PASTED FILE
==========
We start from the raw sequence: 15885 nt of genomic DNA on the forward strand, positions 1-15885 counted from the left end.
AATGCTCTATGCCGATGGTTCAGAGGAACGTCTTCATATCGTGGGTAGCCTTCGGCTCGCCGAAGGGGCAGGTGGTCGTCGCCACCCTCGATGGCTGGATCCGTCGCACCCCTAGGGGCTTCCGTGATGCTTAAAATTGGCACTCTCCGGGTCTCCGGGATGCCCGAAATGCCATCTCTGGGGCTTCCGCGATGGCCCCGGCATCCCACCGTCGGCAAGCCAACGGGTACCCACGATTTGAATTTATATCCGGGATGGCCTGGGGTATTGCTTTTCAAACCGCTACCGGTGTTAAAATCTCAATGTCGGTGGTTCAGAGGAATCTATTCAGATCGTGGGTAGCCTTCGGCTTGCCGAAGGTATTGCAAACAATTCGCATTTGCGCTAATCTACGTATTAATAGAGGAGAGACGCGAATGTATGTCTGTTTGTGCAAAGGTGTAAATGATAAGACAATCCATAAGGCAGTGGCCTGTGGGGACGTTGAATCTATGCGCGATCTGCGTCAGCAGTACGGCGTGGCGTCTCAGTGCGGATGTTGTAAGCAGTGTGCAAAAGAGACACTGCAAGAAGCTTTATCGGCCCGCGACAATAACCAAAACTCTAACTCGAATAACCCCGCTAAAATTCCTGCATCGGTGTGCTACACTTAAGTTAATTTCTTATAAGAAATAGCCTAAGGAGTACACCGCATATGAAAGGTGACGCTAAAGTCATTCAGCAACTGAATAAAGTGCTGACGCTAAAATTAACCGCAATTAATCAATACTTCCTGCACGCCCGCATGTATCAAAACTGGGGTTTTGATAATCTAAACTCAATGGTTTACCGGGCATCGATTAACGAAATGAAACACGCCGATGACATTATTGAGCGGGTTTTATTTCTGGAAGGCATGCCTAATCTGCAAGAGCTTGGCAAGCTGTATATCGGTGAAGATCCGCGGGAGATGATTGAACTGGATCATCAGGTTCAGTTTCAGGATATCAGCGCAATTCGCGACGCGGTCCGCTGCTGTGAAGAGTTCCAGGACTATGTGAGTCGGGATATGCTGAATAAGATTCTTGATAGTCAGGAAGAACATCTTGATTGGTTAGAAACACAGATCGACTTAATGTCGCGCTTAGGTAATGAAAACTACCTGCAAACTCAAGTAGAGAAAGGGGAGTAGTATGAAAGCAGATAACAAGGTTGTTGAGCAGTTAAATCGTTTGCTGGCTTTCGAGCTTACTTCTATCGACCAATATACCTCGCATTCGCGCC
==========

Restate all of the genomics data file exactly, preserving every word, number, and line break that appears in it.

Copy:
We start from the raw sequence: 15885 nt of genomic DNA on the forward strand, positions 1-15885 counted from the left end.
AATGCTCTATGCCGATGGTTCAGAGGAACGTCTTCATATCGTGGGTAGCCTTCGGCTCGCCGAAGGGGCAGGTGGTCGTCGCCACCCTCGATGGCTGGATCCGTCGCACCCCTAGGGGCTTCCGTGATGCTTAAAATTGGCACTCTCCGGGTCTCCGGGATGCCCGAAATGCCATCTCTGGGGCTTCCGCGATGGCCCCGGCATCCCACCGTCGGCAAGCCAACGGGTACCCACGATTTGAATTTATATCCGGGATGGCCTGGGGTATTGCTTTTCAAACCGCTACCGGTGTTAAAATCTCAATGTCGGTGGTTCAGAGGAATCTATTCAGATCGTGGGTAGCCTTCGGCTTGCCGAAGGTATTGCAAACAATTCGCATTTGCGCTAATCTACGTATTAATAGAGGAGAGACGCGAATGTATGTCTGTTTGTGCAAAGGTGTAAATGATAAGACAATCCATAAGGCAGTGGCCTGTGGGGACGTTGAATCTATGCGCGATCTGCGTCAGCAGTACGGCGTGGCGTCTCAGTGCGGATGTTGTAAGCAGTGTGCAAAAGAGACACTGCAAGAAGCTTTATCGGCCCGCGACAATAACCAAAACTCTAACTCGAATAACCCCGCTAAAATTCCTGCATCGGTGTGCTACACTTAAGTTAATTTCTTATAAGAAATAGCCTAAGGAGTACACCGCATATGAAAGGTGACGCTAAAGTCATTCAGCAACTGAATAAAGTGCTGACGCTAAAATTAACCGCAATTAATCAATACTTCCTGCACGCCCGCATGTATCAAAACTGGGGTTTTGATAATCTAAACTCAATGGTTTACCGGGCATCGATTAACGAAATGAAACACGCCGATGACATTATTGAGCGGGTTTTATTTCTGGAAGGCATGCCTAATCTGCAAGAGCTTGGCAAGCTGTATATCGGTGAAGATCCGCGGGAGATGATTGAACTGGATCATCAGGTTCAGTTTCAGGATATCAGCGCAATTCGCGACGCGGTCCGCTGCTGTGAAGAGTTCCAGGACTATGTGAGTCGGGATATGCTGAATAAGATTCTTGATAGTCAGGAAGAACATCTTGATTGGTTAGAAACACAGATCGACTTAATGTCGCGCTTAGGTAATGAAAACTACCTGCAAACTCAAGTAGAGAAAGGGGAGTAGTATGAAAGCAGATAACAAGGTTGTTGAGCAGTTAAATCGTTTGCTGGCTTTCGAGCTTACTTCTATCGACCAATATACCTCGCATTCGCGCC